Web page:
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New Sourcebook Released on the South Florida Ecosystem

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After about four years and a lot of hard work and perseverance by the editors and an impressive cast of well-known and highly respected authors, a comprehensive volume (1024 pp.) edited by James Porter and Karen Porter has been published. The title of the book is "The Everglades, Florida Bay, and Coral Reefs of The Florida Keys: An Ecosystem Sourcebook."

It features imagery by the world-famous landscape photographer, Clyde Butcher, documents ecological linkages between South Florida ecosystems extending from the Everglades to the coral reefs of the Florida Keys, and summarizes state-of-the-art research on restoration, conservation, and management.

Two papers from St. Petersburg personnel comprise chapters in the book. One titled "Tidal and Meteorological Influences on Shallow Marine Groundwater Flow in the Upper Florida Keys" is by Chris Reich, Don Hickey, Gene Shinn (USGS-St. Pete) and Anne Tihansky (WRD-Tampa). Highlights are:

  • Ground water flows in a net direction from Florida Bay toward the Atlantic Ocean (and reef tract) at a rate of 2 m per day.

  • Two mechanisms drive groundwater flow at the study site. (1) Atlantic tides that have a 1-m amplitude and change approximately every 6 hours (2 high and 2 low tides per day) cause ground water to 'slosh' back and forth beneath the Florida Keys. (2) Water level on the Florida Bay side of the Keys is higher by about 13 cm than the Atlantic Ocean level if you average the water levels over several days.

  • The concern now is to determine whether the injected effluents from treatment plants and septic-tank leachates throughout the Keys are being transported toward and released into the surface waters of the nearshore hardbottom communities and coral reef environments.

The other paper is a chapter titled "Linkages between Estuarine and Reef Fish Assemblages: Enhancement by the Presence of Well-Developed Mangrove Shorelines." The authors are Janet Ley (Australian Maritime College, Tasmania, Australia) and Carole McIvor (BRD-St. Pete). Highlights from their paper are:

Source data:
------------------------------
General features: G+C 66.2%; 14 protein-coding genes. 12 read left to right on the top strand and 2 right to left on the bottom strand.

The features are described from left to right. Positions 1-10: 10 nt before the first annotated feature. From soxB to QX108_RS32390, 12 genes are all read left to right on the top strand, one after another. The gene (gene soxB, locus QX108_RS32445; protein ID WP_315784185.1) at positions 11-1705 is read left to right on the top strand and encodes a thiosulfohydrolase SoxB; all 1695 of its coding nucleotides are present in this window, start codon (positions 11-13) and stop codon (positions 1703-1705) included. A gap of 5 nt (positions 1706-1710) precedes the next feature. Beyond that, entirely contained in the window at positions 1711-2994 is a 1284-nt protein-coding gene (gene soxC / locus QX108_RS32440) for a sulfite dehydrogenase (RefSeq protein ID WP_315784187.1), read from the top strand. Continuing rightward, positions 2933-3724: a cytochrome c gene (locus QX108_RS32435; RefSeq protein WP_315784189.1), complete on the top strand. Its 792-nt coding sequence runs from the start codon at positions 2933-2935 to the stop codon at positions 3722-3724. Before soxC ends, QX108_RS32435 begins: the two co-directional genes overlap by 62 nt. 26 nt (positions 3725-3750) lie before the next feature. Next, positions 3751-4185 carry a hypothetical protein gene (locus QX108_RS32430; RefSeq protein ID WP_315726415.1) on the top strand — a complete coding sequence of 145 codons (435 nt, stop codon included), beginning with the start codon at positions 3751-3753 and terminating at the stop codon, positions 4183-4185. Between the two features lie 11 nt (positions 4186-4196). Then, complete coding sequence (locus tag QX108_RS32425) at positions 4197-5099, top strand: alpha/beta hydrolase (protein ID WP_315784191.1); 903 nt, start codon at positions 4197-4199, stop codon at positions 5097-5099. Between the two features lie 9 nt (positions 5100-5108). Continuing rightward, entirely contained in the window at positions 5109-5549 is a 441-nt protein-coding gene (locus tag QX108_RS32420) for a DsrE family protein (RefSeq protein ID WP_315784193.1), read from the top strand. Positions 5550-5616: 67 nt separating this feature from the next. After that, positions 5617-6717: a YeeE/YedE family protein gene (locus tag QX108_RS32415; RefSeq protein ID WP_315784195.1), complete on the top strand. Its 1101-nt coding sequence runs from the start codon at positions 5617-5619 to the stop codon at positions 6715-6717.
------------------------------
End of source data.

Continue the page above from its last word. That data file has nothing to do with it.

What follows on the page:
• Mangroves are being destroyed worldwide despite their known value for many important fishery species harvested in coastal habitats. Identifying linkages with other habitats and conditions that contribute to greater habitat quality will provide management information on sustaining biodiversity and fish production.

  • We quantified fish assemblages in northeastern Florida Bay at 131 estuarine mangrove sites over 13 consecutive months using visual census surveys. We also measured corresponding features of the sites spanning a complex estuarine gradient from upstream near sources of freshwater inflow to downstream nearer inlets from the Florida Keys reef tract.

  • The large roving fish guild (26,510 individuals from 28 taxa) included several species of fishery interest. Number of species and densities of six of the eight most abundant species increased downstream along the gradient. Greater densities of juvenile blue-striped grunts (Haemulon sciurus), gray snapper (Lutjanus griseus), and great barracuda (Sphyraena barracuda) occurred at sites where (1) water was deeper, clearer, more marine in salinity regime; (2) mangrove structure was more highly developed; and (3) submersed vegetation was more abundant.

  • We conclude that well-developed mangrove shorelines near the Florida reef tract therefore function as staging habitats for juveniles and sub-adults of barracuda, blue-striped grunts and gray snappers, potentially enhancing both reef and estuarine fish assemblages.

Related Web Sites
South Florida Information Access (SOFIA)
U.S. Geological Survey (USGS)

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in this issue: Fieldwork Geophysical Survey of Hawaiian Coral Reefs

Sediment Study on the Columbia River

Outreach cover story:
St. Petersburg Open Houses

Earth Science Week 2001

Woods Hole's First Annual Open House

Shark Festival and Sanctuary Celebration 2001

Meetings Metadata Workshop with Peter Schweitzer

Awards Geochemistry Study Award

Staff & Center News Richie Williams Speaks on Science and Religion

Farewell to Ardis Greatorex

Welcome to Chris Sherwood

USGS Mendenhall Post-doc Fellowship

WHFC Visitors

Publications Passing the Torch for Production of Sound Waves

New South Florida Ecosystem Sourcebook Released

November Publications List

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